Faithful service

New Shin bet head Yoram Cohen’s commitment to his faith will only help boost his motivation to meet these myriad challenges and others.

Yoram Cohen 311 (photo credit: Channel 10)
Yoram Cohen 311
(photo credit: Channel 10)
Assuming he passes the Turkel Committee’s vetting process – a far from forgone conclusion, judging from recent precedents in the Prisons Service and the IDF’s General Staff – Yoram Cohen will become the 13th head of the Shin Bet, the covert organization responsible for our internal security.
No small matter has been made of the fact that Cohen, if approved, will be the first kippa-wearing Shin Bet head and that he is the latest in a line of religious men appointed to high-ranking security positions. Maj.-Gen. Yair Naveh, who, like Cohen, graduated from a yeshiva high school, was recently tapped to serve as deputy chief of the General Staff and will probably compete for the top spot when Lt.-Gen. Benny Gantz completes his term in three years. Ya’acov Amidror, who went to a national religious public school, was recently appointed head of the National Security Council.
Extensive media coverage was also devoted to reports that rabbinic figures supposedly lobbied Prime Minister Binyamin Netanyahu not to appoint Y., a leading competitor for the top Shin Bet position. Apparently Y., who until a few months ago was responsible for, among other tasks, monitoring potential Jewish terrorism, had developed bad relations with leading religious Zionist rabbis and leaders.
The increased attention that religious Zionist leaders are paying to security matters and the fact that Cohen, Naveh and Amidror are religious reflect the changing personnel makeup of our security services. According to rough estimates, for some time now about a quarter of soldiers graduating officers’ training courses for combat units have been Orthodox, even though they make up no more than 15 percent of the total manpower. In some elite combat units such as Shaldag, a reconnaissance unit that works on the ground with the air force, and the Golani Brigade’s reconnaissance unit, where Cohen served, percentages are even higher.
In part, this is a result of religious Zionist rabbis’ educational messages. A study published in the August 2010 edition of Maarachot, the IDF’s magazine, noted that the religious Zionist educational system, and particularly the post-high school pre-military Orthodox academies, were contributing significantly to the rise in the number of religious officers and soldiers serving in elite combat units. For many religious young men, military service is seen as a fundamentally positive and important undertaking, even a mitzva, which combines religious conviction with civic responsibility.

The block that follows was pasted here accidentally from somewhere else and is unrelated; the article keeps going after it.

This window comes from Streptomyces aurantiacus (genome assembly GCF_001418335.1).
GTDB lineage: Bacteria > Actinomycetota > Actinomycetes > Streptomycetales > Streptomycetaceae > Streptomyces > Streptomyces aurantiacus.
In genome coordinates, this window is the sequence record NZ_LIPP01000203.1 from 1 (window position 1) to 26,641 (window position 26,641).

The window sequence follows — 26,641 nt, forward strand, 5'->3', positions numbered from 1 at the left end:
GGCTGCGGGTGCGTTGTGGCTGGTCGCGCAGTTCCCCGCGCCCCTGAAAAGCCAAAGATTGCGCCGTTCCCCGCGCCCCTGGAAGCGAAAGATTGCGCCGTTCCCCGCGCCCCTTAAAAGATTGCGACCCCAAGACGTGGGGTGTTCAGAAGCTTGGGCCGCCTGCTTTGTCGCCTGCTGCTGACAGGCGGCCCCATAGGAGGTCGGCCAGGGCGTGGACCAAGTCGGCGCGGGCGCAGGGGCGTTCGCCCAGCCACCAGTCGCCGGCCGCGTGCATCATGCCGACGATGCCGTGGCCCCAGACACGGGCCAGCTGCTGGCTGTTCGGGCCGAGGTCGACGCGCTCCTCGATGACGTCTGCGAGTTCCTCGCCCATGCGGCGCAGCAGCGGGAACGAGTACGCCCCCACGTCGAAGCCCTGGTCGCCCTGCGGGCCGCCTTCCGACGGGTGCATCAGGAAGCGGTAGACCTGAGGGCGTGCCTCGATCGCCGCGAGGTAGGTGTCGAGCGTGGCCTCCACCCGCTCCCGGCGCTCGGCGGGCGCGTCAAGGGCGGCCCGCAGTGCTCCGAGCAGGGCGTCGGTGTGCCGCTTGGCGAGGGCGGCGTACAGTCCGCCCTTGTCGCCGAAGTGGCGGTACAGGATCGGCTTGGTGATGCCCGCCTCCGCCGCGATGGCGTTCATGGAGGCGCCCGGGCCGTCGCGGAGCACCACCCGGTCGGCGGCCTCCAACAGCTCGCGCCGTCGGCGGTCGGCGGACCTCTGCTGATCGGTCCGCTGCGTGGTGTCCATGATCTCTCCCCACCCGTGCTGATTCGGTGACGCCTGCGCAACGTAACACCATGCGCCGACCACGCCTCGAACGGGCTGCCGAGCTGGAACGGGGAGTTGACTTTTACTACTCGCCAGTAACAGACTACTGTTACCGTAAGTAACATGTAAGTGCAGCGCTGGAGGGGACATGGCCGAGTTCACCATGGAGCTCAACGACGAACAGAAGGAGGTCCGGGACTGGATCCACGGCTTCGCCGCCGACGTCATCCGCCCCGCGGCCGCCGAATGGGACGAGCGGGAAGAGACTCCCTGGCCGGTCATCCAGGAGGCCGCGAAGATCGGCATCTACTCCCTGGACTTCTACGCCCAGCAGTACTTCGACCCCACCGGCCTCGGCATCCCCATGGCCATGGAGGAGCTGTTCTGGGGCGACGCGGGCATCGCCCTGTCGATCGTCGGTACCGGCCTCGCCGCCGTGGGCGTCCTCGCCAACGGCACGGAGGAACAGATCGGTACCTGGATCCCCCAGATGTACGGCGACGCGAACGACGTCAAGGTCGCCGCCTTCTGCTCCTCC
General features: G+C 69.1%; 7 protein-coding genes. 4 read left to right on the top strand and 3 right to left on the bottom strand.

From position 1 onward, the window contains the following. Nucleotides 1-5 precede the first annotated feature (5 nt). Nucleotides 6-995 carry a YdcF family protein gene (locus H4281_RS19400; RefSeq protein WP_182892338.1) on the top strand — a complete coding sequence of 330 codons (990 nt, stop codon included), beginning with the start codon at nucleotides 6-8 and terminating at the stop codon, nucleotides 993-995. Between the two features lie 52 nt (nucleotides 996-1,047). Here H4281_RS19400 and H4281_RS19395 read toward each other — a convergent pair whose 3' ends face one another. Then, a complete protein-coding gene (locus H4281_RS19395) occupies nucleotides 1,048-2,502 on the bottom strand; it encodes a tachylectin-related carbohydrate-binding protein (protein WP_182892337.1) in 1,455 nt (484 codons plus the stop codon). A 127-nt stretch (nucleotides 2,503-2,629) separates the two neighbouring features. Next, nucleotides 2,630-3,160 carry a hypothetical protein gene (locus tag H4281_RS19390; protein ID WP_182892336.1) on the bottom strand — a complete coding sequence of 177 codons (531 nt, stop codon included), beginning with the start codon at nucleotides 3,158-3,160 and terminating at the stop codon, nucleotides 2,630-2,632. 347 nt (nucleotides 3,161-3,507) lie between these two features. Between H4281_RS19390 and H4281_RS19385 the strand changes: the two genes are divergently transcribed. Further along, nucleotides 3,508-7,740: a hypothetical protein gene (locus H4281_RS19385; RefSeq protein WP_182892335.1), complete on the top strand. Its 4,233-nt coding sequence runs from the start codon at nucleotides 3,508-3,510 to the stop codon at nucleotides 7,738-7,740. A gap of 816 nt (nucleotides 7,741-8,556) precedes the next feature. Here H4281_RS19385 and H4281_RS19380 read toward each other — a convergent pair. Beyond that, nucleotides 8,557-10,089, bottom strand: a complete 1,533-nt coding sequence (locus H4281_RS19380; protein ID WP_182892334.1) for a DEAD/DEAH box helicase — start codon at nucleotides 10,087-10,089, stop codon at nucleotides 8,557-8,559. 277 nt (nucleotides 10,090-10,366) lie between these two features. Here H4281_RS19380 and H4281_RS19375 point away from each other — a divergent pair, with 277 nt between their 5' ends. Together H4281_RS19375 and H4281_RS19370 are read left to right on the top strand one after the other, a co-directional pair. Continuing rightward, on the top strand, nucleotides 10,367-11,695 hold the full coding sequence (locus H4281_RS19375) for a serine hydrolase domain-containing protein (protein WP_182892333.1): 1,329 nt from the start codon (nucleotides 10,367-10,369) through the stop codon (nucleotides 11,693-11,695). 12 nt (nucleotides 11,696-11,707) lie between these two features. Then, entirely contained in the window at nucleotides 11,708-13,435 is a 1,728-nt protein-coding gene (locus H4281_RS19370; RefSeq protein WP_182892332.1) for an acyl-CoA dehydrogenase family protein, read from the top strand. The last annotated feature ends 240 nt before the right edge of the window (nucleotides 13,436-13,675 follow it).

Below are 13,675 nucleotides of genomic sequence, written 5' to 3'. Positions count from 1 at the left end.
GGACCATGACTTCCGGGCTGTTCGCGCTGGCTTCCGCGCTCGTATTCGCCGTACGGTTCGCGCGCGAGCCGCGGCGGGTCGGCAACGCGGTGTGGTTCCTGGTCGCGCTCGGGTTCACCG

CONCERNS RAISED by some journalists, social scientists and politicians that religious soldiers might be torn between competing loyalties when a military command seems to contradict a religious edict have so far been proven baseless. During the Gaza disengagement in 2005, when IDF soldiers were tasked with evacuating Jewish settlements, a few dozen cases of insubordination were reported – a troubling phenomenon, but far from the wide-scale rebellion some had predicted. By contrast, some rabbis have marshalled theological arguments in favor of following orders for the sake of national unity. Many Orthodox leaders evidently recognize that insubordination on the Right would only justify left-wing refusal to perform military service in the West Bank, and lead to the deconstruction of the “people’s army” ethos.

Inevitably, high-ranking officers and commanders such as Cohen, Naveh and Amidror, with decades of dedicated service behind them, have fully internalized the command structure to which they belong. If anything, their religious convictions, rather than an obstacle to loyalty, are a source of inspiration to serve their country.
THE CHALLENGES facing Cohen if and when he takes over the helm of the Shin Bet are formidable. These include gleaning new intelligence on the whereabouts of captive soldier Gilad Schalit; confronting a potential third Intifada being organized for May 15; foiling cooperation between Islamists in Iran and Lebanon with Arab Israelis and Palestinians; maintaining intelligence contacts on the West Bank at a time when the IDF is transferring more security responsibilities to Palestinian Authority forces; and thwarting attempts by Iran and other Muslim extremists to smuggle arms into Gaza.
Judging from the tremendous success of Orthodox soldiers in the IDF in recent decades, as exemplified by the rise of Naveh, Amidror and many more like them, Cohen’s commitment to his faith will only help boost his motivation to meet these myriad challenges and others.